Lowcountry Headlines

Lowcountry Headlines


FIRST ALERT: Parts of Lowcountry under hurricane watch, storm surge warning

Photo: Golden, Kelly

Live 5's Patrick Phillips and Steven Ardary

CHARLESTON, S.C. (WCSC/AP) - The National Weather Service issued a hurricane watch Wednesday morning for portions of the Lowcountry in addition to tropical storm warnings and watches already in effect.

The hurricane watch covers the South Carolina coast from the Charleston-Georgetown County line south to the South Carolina-Georgia line.

The same area, which includes Charleston, costal Coastal Colleton, Beaufort and coastal Jasper Counties, is also under a Storm Surge Warning as of 11 a.m.

Charleston, Berkeley, Beaufort, Coastal Colleton and Jasper Counties are now under a tropical storm warning, meaning tropical storm-force winds are expected within 36 hours. Dorchester and inland Colleton Counties were placed under a tropical storm watch Tuesday night as well.

A storm surge watch is also in effect for Charleston, coastal Colleton and Beaufort Counties.

A tropical storm watch is issued when a tropical cyclone containing winds of 39 to 73 mph or higher poses a possible threat, generally within 48 hours. These winds may be accompanied by storm surge, coastal flooding, and/or river flooding. The watch does not mean that tropical storm conditions will occur. It only means that these conditions are possible.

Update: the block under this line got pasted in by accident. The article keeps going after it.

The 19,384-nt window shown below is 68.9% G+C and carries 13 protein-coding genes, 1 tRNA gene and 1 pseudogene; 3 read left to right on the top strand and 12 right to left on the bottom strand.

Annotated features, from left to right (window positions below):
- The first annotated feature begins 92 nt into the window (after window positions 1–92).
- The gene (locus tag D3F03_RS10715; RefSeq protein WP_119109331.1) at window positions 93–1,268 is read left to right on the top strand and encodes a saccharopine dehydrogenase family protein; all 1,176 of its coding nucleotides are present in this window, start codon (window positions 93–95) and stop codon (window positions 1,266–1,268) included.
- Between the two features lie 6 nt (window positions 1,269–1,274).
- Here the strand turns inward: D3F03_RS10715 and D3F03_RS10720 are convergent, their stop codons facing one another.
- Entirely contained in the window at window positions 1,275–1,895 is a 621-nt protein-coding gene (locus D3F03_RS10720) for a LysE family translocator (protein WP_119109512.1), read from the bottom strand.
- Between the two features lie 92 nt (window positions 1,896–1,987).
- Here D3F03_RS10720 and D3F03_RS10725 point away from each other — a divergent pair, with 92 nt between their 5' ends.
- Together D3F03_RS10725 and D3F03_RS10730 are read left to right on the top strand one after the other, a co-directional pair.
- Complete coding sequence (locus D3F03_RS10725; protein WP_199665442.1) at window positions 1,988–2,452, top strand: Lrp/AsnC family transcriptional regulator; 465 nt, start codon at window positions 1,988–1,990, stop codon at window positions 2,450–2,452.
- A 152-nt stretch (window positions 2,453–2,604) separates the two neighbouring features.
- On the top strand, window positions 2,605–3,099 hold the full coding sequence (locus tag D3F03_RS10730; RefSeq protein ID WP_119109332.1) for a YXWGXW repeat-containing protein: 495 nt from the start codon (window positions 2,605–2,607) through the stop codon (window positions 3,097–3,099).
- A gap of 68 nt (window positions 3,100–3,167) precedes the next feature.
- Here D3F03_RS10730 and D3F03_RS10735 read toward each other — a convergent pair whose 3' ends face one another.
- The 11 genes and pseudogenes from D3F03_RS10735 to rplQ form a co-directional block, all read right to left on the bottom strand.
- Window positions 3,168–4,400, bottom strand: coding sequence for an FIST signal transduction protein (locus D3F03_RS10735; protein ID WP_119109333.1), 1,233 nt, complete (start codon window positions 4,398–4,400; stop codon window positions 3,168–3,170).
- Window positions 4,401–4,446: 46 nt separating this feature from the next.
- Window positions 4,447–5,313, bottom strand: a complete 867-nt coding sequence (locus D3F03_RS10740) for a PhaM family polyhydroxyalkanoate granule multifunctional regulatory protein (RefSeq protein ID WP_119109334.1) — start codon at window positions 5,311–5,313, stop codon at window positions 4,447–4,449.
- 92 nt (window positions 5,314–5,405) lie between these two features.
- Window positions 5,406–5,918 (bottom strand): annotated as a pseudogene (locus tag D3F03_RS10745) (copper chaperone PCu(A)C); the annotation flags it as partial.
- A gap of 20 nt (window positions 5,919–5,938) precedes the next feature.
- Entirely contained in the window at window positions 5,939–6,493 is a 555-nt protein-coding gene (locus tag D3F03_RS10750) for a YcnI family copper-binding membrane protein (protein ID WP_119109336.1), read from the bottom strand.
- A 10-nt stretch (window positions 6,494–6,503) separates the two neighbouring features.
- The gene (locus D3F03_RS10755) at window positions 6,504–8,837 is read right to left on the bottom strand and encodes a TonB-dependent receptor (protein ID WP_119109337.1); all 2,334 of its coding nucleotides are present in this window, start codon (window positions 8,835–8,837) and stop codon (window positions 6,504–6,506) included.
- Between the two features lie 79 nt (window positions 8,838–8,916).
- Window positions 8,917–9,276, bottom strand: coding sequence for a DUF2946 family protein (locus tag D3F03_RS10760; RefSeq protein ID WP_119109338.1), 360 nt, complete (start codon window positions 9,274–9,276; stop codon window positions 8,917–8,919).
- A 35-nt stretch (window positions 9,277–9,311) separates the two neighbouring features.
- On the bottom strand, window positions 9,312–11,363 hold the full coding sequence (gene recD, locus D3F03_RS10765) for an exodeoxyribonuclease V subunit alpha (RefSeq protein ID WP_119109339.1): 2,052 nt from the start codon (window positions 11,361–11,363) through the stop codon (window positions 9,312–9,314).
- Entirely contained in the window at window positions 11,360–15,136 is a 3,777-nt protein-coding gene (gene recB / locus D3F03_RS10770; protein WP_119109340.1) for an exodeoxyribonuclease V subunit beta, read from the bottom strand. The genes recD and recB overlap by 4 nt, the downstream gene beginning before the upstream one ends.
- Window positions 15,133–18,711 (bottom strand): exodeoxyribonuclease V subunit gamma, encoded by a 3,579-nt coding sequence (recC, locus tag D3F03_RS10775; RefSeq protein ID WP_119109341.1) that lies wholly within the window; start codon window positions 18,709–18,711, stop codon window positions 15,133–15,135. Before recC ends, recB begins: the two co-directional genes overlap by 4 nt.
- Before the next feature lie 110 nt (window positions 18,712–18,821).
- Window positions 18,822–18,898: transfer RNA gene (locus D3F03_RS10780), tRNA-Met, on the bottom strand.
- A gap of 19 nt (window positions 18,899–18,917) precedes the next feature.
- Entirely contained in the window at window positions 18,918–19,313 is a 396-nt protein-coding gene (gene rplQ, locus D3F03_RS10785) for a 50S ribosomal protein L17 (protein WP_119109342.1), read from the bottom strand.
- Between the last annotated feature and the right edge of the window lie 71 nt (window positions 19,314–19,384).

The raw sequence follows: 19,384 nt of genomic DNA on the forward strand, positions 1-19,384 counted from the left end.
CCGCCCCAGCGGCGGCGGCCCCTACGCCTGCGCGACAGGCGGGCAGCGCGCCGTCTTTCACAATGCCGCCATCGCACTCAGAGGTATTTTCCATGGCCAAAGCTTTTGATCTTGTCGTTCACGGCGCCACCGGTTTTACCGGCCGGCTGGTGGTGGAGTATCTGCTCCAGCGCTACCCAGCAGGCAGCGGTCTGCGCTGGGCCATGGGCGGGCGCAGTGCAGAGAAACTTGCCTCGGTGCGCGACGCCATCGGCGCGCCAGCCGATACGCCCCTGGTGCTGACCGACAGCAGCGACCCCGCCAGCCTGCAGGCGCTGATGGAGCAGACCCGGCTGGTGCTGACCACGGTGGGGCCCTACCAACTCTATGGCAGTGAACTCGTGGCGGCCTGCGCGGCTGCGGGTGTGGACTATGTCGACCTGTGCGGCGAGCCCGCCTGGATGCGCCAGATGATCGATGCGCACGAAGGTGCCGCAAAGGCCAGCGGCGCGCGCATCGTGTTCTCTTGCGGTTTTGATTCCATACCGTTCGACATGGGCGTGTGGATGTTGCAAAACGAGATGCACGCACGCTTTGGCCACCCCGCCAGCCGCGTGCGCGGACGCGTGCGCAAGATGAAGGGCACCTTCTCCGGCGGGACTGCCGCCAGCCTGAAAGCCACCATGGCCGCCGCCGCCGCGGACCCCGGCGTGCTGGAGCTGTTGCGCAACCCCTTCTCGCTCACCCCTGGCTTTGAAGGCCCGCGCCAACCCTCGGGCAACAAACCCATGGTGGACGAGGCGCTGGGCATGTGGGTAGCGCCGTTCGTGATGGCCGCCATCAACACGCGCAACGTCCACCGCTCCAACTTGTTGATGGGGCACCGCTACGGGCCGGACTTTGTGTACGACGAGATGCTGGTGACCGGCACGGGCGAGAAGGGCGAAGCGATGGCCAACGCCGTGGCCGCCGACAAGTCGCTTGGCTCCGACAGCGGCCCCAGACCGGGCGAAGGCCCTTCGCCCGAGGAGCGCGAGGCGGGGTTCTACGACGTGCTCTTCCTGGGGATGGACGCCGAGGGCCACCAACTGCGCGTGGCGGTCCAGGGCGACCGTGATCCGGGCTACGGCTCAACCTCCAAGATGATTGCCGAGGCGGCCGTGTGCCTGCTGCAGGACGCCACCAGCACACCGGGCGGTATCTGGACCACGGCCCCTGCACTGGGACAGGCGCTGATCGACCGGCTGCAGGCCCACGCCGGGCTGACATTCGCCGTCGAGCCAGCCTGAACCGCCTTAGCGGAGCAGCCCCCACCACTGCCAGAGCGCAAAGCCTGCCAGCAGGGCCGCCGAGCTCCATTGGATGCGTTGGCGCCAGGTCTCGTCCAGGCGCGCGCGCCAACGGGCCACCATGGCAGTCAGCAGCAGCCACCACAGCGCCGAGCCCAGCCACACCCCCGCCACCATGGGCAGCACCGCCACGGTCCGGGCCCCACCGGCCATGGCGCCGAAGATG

The National Hurricane Center says a storm surge watch is defined as the possibility of life-threatening inundation from rising water moving inland from the shoreline somewhere within the specified area, generally within 48 hours, in association with a tropical, subtropical, or post-tropical cyclone.

Preliminary forecasts show that two to four feet of peak storm surge is possible Thursday or Friday.

Weakening is expected after landfall, but Ian could be near hurricane strength when it moves over the Florida East coast tomorrow, and when it approaches the northeastern Florida, Georgia and South Carolina coasts late Friday.

Hurricane-force winds extend outward up to 45 miles from the center and tropical-storm-force winds extend outward up to 175 miles.

A Weatherflow station on Sanibel Island recently reported sustained winds of 58 mph with a gust to 75 mph. The estimated minimum central pressure is 937 mb, or 27.67 inches.

Sponsored Content

Sponsored Content